Though residents said these water problems are only occasional, discoloration and bad odor while still meeting EPA regulations concerns many onlookers.
Since the water crisis made headlines, there have been some changes in the district.
The district has received several grants totaling $5 million. In Sept 2019, then-Governor Matt Bevin announced Martin County would also receive $7.23 million in federal funding, though critics claim not enough money was actually allocated to water-infrastructure improvements.
This aid has helped, though it is slightly short of the estimates required for a full renovation, which is between $13 and $15 million.
New management has come to the county as well. Alliance Water Resources began to manage the county’s water and sewer operations in January. Many hoped the expertise and resources brought by the new company would alleviate the county’s struggles, but as billing problems persist, these hopes proved short-lived.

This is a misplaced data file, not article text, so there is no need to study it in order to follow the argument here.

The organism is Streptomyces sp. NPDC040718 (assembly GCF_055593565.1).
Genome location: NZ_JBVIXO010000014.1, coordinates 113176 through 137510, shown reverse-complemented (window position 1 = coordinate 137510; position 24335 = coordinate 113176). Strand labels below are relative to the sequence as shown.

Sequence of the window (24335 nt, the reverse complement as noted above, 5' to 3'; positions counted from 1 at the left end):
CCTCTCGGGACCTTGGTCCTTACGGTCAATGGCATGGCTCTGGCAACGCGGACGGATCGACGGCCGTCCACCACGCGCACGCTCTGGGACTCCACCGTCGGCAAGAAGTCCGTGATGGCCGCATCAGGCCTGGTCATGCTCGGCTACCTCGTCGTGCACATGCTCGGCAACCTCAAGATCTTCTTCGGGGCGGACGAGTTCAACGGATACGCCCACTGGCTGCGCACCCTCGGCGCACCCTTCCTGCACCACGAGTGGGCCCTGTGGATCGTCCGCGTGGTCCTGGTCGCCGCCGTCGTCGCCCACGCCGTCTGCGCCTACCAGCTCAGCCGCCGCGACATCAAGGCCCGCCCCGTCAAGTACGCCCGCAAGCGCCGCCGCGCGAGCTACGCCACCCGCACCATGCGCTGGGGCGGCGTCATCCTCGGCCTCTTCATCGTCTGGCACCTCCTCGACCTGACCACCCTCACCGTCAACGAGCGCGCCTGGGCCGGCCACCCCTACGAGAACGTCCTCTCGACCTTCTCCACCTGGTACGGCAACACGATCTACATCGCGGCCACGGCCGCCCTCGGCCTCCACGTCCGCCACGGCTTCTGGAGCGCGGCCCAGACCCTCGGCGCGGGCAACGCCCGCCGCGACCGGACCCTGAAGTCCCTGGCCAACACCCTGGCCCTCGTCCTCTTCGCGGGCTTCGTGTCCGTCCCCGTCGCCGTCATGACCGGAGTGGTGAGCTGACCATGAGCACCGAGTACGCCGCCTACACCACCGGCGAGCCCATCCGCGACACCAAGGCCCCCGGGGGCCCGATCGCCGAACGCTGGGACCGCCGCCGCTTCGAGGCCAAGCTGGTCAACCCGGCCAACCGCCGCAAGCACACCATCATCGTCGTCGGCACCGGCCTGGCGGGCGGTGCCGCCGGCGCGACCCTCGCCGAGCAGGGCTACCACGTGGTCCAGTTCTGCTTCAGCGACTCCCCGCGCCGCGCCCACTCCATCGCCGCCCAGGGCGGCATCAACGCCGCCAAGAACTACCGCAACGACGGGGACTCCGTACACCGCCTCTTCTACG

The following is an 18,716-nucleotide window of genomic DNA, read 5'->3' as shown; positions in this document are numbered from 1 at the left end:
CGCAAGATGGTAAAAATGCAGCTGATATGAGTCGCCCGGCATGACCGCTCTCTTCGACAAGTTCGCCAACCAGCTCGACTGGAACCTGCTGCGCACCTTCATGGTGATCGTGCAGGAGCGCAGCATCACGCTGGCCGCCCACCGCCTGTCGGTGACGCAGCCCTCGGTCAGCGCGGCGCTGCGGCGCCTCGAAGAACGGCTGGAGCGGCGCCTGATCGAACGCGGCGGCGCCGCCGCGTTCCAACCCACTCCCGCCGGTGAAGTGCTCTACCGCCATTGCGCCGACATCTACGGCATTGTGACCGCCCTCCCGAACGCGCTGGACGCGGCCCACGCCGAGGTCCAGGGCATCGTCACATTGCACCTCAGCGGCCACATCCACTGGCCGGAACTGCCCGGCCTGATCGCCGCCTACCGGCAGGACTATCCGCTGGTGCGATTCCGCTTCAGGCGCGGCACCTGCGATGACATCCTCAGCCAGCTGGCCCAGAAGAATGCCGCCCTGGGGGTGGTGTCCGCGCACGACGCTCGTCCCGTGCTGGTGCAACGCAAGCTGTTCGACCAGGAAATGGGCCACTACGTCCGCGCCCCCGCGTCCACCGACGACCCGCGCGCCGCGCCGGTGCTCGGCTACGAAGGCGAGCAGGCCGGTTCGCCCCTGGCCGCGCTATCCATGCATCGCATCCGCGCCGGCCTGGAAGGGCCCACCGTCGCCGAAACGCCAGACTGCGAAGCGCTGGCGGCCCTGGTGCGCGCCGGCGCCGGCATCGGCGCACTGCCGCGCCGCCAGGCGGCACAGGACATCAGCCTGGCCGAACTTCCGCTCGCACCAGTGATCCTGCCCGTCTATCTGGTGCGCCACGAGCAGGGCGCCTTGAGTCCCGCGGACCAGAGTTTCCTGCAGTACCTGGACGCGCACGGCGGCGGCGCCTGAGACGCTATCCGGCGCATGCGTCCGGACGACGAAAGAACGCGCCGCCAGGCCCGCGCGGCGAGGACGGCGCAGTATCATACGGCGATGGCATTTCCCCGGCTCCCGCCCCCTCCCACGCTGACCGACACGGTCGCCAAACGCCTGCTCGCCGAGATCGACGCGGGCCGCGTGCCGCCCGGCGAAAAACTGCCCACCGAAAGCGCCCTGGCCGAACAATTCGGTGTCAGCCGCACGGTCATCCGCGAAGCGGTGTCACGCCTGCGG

Granted, the local management for the district has tried to help, but officials claim the community mistrust made it even harder to fix the problems.
In the past, the general distrust pushed people to bypass calling the facility when there was something wrong, instead contacting the local paper or community action group. This created more paperwork for the water district, elongating the process to find a resolution.
Though this does likely still happen, the local water advocacy group, Martin County Water Warriors, encourages its members to call the utility first whenever a problem arises.
The stubborn issues of engineering and distrust will take years to address. Despite the management shifts and millions invested for improvement, over-billing and consistency are still major problems. Just this August, a main water line broke, leaving part of the county without water. Unfortunately, the residents of Martin County and its water district are in for a long-haul.